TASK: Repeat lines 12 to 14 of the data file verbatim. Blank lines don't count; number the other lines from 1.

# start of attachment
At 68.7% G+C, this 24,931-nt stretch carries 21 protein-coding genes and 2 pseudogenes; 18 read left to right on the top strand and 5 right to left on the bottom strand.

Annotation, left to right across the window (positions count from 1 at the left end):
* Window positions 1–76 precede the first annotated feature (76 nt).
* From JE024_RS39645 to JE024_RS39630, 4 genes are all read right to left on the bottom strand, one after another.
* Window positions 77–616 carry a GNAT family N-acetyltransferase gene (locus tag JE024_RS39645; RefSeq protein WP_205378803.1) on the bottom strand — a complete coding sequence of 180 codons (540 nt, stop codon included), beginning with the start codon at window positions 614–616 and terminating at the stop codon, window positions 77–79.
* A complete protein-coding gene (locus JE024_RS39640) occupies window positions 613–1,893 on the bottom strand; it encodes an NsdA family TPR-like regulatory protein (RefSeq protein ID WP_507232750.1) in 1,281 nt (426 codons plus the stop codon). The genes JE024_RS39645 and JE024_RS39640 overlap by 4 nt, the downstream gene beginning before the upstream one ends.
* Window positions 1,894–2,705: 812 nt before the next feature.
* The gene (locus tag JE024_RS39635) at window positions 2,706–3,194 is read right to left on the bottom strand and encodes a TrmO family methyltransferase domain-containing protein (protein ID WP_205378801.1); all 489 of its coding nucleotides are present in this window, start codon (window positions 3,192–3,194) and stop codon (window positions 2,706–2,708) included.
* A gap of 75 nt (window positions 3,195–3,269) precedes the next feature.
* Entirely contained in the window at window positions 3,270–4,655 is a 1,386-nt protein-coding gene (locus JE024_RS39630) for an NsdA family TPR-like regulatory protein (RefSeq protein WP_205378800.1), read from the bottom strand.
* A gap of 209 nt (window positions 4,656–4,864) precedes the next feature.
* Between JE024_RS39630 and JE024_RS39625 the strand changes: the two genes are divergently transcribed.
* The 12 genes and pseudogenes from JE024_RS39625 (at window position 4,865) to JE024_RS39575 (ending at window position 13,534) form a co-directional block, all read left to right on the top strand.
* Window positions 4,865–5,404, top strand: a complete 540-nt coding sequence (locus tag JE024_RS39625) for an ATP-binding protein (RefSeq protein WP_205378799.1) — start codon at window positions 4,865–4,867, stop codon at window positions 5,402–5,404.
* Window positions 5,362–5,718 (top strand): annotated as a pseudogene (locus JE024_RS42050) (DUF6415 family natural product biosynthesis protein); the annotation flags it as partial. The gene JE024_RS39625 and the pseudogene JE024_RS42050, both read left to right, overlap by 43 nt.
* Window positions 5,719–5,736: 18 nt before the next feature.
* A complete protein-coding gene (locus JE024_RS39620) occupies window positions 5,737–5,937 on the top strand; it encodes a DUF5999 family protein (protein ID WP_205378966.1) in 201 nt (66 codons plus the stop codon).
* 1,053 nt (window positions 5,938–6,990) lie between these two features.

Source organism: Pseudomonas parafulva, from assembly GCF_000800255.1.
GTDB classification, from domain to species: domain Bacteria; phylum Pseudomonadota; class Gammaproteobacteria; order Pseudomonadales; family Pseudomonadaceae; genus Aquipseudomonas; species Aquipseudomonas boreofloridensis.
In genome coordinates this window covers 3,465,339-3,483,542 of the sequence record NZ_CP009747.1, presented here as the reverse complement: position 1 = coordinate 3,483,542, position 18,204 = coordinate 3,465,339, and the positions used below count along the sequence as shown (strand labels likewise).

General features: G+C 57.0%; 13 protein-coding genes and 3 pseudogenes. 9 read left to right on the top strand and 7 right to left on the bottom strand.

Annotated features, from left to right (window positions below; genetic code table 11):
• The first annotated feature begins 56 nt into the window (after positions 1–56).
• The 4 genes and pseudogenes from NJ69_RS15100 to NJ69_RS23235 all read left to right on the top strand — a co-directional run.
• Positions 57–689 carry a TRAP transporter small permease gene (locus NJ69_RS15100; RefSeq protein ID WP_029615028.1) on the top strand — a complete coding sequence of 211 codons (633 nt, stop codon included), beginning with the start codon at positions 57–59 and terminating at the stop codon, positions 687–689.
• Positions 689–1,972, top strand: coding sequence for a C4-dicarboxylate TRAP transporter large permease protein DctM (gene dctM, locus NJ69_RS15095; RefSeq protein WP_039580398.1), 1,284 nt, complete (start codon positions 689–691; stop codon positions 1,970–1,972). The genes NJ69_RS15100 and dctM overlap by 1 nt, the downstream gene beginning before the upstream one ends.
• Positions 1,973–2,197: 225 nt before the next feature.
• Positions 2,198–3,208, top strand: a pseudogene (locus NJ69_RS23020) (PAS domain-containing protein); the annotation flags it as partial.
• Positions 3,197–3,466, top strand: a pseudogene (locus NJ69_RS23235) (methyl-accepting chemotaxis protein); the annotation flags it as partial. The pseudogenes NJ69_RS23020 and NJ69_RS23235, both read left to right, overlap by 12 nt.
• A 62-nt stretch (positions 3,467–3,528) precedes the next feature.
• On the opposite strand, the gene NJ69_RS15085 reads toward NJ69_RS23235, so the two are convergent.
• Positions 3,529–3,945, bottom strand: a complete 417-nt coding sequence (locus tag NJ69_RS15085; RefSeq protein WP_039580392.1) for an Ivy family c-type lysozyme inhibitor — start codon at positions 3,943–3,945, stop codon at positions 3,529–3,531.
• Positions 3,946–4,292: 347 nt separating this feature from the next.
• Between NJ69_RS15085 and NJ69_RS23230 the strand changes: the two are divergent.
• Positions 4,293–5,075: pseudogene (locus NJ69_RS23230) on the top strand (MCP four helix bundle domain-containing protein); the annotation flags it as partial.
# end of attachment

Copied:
* Between JE024_RS39630 and JE024_RS39625 the strand changes: the two genes are divergently transcribed.
* The 12 genes and pseudogenes from JE024_RS39625 (at window position 4,865) to JE024_RS39575 (ending at window position 13,534) form a co-directional block, all read left to right on the top strand.
* Window positions 4,865–5,404, top strand: a complete 540-nt coding sequence (locus tag JE024_RS39625) for an ATP-binding protein (RefSeq protein WP_205378799.1) — start codon at window positions 4,865–4,867, stop codon at window positions 5,402–5,404.